Here are the fifth-year candidates currently on the roster:

Josh Atkinson
Jalen Brown
Amir Carlisle
Ben Councell
Matthias Farley
Everett Golson
Jarrett Grace
Conor Hanratty (Kelly already announced)
Matt Hegarty (Hegarty announced intent to transfer)
Chase Hounshell
Nick Martin
Anthony Rabasa
Joe Schmidt
Ishaq Williams


Let’s make some assumptions:

We have seen the last of Josh Atkinson and Jalen Brown. The veteran cornerback duo didn’t even travel to most away games last season and will be given every opportunity to catch on at a different program, but their time at Notre Dame is finished.

Staying on the defensive side of the ball, you can make the same assumption for Chase Hounshell. Multiple shoulder injuries took Hounshell’s career off course, and he’ll likely have to go to a smaller school to find a home.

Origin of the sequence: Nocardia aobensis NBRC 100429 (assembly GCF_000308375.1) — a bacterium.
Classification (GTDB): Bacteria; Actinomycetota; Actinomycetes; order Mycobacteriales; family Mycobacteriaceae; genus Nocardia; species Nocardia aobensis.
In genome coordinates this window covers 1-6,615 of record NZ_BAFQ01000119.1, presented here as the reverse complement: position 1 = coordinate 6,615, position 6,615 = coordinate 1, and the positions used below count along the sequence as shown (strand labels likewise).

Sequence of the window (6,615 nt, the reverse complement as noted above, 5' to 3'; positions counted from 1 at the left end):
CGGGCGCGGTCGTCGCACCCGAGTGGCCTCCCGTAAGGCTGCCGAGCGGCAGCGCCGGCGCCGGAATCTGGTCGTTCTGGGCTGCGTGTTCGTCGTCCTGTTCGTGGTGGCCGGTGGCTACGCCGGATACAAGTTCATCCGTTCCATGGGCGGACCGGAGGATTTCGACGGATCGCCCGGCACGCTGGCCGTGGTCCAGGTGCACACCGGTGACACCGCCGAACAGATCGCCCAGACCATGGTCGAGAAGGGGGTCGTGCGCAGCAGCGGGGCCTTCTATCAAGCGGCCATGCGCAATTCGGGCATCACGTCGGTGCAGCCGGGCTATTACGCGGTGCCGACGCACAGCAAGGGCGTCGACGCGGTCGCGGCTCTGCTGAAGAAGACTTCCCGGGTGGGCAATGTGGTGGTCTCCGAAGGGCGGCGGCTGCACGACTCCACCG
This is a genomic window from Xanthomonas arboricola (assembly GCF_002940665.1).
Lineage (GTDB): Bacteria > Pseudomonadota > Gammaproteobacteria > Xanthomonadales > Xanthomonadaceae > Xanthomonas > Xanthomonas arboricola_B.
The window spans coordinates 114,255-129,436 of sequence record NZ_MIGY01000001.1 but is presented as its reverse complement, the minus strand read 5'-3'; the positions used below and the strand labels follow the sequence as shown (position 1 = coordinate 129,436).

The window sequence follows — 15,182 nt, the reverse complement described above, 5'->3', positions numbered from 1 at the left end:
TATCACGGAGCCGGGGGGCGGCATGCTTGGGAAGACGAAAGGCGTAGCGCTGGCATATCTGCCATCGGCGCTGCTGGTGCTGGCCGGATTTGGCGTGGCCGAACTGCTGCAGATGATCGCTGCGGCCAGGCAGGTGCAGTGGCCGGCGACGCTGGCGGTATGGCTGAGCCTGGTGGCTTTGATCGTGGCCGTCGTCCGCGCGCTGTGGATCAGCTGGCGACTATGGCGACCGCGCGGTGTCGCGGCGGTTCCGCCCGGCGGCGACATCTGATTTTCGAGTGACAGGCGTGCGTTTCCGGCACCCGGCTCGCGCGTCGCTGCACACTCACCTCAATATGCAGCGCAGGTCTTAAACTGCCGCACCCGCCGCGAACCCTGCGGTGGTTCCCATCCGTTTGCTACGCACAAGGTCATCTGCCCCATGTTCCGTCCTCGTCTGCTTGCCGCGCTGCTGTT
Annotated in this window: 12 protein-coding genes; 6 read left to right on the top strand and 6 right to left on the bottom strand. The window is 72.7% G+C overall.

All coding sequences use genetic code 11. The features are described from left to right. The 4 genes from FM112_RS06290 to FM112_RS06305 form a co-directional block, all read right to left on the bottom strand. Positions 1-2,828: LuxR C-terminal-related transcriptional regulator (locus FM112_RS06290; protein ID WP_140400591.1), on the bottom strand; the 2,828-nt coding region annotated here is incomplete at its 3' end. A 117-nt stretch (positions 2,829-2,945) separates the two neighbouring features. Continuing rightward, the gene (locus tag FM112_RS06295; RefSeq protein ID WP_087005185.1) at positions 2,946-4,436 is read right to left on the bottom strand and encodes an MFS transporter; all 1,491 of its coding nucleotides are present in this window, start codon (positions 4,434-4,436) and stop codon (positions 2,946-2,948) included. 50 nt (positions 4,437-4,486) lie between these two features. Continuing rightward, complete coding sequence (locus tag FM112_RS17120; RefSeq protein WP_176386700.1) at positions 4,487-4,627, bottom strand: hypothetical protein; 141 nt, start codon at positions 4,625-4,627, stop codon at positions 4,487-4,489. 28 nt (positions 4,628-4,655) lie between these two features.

Anthony Rabasa played a small role on last year’s defense, serving as a pass rusher in a defense in desperate need. If I were managing the roster, I’m not sure there’s room for him as a player, though what he does off the field and in the locker room (things we don’t know) could be the bigger determining factor.

On the flip side of these decisions, starters Nick Martin and Joe Schmidt are locks to return. The same for Matthias Farley and Everett Golson, with Golson holding the eject button if he feels the quarterback job won’t be his. (I don’t see this happening.)